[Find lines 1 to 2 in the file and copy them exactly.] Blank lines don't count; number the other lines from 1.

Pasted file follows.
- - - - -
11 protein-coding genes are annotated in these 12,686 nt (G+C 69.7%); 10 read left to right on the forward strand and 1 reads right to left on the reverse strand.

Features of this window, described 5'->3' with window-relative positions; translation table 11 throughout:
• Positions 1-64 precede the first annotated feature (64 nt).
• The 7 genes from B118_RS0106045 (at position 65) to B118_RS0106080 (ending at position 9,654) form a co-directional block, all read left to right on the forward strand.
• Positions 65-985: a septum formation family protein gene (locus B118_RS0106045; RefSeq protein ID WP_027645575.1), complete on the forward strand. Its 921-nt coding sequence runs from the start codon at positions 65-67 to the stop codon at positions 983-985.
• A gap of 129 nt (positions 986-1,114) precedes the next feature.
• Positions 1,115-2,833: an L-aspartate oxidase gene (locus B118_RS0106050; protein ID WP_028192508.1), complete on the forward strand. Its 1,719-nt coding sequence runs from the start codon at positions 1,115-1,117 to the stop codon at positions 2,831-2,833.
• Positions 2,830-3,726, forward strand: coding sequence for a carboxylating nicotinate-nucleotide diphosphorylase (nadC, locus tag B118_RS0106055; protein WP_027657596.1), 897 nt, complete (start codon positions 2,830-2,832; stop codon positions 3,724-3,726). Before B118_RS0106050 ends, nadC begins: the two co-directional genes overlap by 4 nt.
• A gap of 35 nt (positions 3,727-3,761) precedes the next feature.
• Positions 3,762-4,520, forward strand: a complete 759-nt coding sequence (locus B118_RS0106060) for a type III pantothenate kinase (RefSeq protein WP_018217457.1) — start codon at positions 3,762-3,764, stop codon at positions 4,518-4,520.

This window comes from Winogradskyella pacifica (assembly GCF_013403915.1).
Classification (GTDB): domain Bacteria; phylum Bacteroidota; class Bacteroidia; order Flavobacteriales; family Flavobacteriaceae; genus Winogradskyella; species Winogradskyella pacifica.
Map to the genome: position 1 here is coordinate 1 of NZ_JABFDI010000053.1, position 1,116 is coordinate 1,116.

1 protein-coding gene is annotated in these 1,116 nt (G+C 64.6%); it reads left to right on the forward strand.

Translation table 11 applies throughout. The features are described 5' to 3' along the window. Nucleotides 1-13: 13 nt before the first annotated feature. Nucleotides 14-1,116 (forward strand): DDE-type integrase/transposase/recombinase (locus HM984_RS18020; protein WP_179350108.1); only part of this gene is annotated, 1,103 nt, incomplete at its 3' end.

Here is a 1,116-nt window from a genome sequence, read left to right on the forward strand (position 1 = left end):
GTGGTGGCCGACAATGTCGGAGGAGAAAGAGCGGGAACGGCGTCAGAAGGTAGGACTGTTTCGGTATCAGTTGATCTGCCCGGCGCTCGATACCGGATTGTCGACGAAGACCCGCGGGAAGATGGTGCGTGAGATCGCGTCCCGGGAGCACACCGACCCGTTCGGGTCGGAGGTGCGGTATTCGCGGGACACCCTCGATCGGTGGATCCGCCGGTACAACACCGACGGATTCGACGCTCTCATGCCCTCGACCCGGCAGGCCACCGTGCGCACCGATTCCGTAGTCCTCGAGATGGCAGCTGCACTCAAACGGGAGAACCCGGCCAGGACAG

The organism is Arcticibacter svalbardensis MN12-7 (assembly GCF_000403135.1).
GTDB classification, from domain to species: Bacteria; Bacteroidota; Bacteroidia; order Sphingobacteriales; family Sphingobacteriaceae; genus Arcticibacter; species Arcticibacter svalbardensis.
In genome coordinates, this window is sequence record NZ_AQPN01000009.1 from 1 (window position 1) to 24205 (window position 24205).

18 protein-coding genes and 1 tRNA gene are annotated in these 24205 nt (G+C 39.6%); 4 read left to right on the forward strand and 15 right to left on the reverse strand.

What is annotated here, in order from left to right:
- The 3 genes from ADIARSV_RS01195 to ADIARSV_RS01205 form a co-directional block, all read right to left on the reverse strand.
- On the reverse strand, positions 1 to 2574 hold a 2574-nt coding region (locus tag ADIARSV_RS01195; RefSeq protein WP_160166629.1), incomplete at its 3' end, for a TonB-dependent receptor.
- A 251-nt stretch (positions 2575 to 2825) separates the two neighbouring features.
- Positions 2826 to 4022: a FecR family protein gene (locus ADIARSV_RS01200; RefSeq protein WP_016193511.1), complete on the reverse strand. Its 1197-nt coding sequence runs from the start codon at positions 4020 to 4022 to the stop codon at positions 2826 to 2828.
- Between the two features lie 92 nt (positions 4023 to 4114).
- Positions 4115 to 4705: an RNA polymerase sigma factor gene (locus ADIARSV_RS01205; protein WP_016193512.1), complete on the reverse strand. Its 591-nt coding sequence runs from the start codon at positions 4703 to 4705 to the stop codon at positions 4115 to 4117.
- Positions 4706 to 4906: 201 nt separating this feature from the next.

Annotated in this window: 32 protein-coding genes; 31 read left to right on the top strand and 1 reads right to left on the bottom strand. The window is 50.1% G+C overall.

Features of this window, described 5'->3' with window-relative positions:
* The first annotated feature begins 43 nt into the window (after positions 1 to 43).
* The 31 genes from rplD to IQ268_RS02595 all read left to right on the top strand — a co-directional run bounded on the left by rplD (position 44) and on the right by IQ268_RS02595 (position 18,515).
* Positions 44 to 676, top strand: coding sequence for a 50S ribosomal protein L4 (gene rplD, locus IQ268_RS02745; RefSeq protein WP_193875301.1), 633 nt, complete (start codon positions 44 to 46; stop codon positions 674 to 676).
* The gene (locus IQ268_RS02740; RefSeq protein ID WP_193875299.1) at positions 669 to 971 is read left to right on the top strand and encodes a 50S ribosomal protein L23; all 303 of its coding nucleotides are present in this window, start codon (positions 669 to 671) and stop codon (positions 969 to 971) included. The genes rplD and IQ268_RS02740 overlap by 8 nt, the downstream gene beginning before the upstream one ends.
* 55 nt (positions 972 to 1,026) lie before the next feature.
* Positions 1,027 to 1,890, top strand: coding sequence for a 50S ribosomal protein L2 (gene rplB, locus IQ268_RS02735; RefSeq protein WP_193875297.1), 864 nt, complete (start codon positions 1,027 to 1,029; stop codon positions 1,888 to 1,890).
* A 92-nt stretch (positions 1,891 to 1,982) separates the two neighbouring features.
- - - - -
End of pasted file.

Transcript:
11 protein-coding genes are annotated in these 12,686 nt (G+C 69.7%); 10 read left to right on the forward strand and 1 reads right to left on the reverse strand.

Features of this window, described 5'->3' with window-relative positions; translation table 11 throughout: